The purpose of this study was to examine efficacy of social skills training with individuals diagnosed with forms of schizophrenia, with the goal of increasing their social interactions with peers. They were examined along five dimensions of peer interaction: politeness, initiating conversation, compromise and negotiation, making requests, and expressing feelings. Generalization of acquired skills to participants' real-life settings was also examined. Repeated measures and one-way ANOVA's were used to test these hypotheses. Twenty-four de-institutionalized individuals residing in a mental health group home facility were randomly selected to participate. Twelve were randomly selected to receive social skills training and the remaining twelve participated in the control group continuing with their treatment as usual. Participants attended five social skills training groups and were evaluated by reliable raters at the first session and the last session to measure their peer interaction skills. The hypotheses of this study were not supported. Over the course of treatment, the experimental group did not show a significant increase in social interactions with peers compared to the control group, therefore generalization did not occur.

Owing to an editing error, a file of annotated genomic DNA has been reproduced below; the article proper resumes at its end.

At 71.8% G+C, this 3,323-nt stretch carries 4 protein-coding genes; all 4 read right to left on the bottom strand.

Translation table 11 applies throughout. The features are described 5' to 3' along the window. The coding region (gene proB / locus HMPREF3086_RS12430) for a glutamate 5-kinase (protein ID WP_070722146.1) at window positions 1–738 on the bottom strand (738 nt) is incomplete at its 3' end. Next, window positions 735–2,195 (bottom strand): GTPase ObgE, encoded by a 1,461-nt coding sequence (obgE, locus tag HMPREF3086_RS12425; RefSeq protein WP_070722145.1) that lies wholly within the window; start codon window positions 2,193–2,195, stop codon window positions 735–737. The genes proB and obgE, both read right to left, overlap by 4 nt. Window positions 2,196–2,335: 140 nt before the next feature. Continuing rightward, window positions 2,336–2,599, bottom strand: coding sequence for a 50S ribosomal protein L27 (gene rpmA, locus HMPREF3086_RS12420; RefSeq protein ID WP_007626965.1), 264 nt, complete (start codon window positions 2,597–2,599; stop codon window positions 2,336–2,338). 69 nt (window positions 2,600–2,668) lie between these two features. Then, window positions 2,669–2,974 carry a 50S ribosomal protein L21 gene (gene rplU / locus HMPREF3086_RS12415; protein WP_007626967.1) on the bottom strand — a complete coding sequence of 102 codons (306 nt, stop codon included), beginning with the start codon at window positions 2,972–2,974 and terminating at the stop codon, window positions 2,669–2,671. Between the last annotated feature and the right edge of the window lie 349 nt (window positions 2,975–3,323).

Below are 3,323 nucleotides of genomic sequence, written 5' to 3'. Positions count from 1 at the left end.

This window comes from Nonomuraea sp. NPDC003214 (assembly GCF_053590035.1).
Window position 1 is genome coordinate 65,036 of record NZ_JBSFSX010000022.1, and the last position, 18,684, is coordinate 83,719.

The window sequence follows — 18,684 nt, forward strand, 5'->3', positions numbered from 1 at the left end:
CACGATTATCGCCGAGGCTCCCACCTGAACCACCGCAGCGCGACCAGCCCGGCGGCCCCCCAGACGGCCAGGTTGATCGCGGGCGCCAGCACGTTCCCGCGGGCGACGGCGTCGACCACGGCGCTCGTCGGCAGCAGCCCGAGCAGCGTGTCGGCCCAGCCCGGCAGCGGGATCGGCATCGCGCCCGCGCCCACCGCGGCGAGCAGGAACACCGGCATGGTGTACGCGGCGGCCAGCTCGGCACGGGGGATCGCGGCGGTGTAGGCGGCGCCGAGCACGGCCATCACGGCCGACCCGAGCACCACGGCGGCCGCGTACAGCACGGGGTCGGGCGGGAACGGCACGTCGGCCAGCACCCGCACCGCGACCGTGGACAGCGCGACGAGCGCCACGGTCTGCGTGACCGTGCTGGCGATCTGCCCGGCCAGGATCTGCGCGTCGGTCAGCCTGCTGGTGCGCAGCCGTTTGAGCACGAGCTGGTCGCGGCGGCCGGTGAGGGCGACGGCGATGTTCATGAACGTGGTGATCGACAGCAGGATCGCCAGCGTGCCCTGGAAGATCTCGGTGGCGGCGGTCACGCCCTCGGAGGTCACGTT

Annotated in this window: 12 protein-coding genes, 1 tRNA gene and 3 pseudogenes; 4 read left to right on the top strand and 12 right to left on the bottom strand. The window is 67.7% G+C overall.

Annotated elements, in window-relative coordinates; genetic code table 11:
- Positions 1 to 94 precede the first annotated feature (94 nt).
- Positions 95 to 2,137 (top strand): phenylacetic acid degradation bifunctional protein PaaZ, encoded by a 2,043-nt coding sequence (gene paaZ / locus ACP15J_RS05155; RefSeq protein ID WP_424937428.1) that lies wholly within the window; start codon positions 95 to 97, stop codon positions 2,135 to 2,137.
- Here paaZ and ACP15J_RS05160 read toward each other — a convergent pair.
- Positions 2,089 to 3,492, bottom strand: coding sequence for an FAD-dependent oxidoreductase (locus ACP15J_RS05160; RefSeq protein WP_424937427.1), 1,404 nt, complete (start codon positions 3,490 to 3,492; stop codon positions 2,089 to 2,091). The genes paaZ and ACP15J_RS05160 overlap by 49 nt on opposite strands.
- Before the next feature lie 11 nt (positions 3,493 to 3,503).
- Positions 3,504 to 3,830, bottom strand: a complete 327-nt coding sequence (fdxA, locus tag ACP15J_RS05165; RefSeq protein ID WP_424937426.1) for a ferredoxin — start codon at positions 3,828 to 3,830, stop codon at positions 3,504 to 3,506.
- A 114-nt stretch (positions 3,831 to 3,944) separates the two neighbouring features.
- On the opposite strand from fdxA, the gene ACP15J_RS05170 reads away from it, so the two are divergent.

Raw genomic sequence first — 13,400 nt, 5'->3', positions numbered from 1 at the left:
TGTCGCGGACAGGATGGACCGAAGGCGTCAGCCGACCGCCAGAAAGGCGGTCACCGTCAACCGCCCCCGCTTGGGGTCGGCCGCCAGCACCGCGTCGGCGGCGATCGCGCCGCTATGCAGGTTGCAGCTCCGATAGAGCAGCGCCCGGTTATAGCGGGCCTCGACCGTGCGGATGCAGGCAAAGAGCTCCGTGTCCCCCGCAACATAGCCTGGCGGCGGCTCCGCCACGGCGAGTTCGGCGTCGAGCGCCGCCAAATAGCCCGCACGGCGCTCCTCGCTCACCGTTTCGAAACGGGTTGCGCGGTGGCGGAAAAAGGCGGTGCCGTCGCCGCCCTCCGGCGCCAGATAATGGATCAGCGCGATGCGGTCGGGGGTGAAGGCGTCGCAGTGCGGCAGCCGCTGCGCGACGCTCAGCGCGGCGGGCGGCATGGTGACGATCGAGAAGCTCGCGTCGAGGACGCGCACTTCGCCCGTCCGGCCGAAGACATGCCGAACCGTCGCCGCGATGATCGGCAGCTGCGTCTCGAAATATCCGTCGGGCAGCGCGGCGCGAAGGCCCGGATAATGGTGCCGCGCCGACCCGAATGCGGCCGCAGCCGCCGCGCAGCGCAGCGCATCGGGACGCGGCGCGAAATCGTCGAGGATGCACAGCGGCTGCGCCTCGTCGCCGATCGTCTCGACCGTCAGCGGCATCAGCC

|School Location:||United States -- New Jersey|
|Source:||MAI 46/03M, Masters Abstracts International|
|Subjects:||Social psychology, Psychotherapy|
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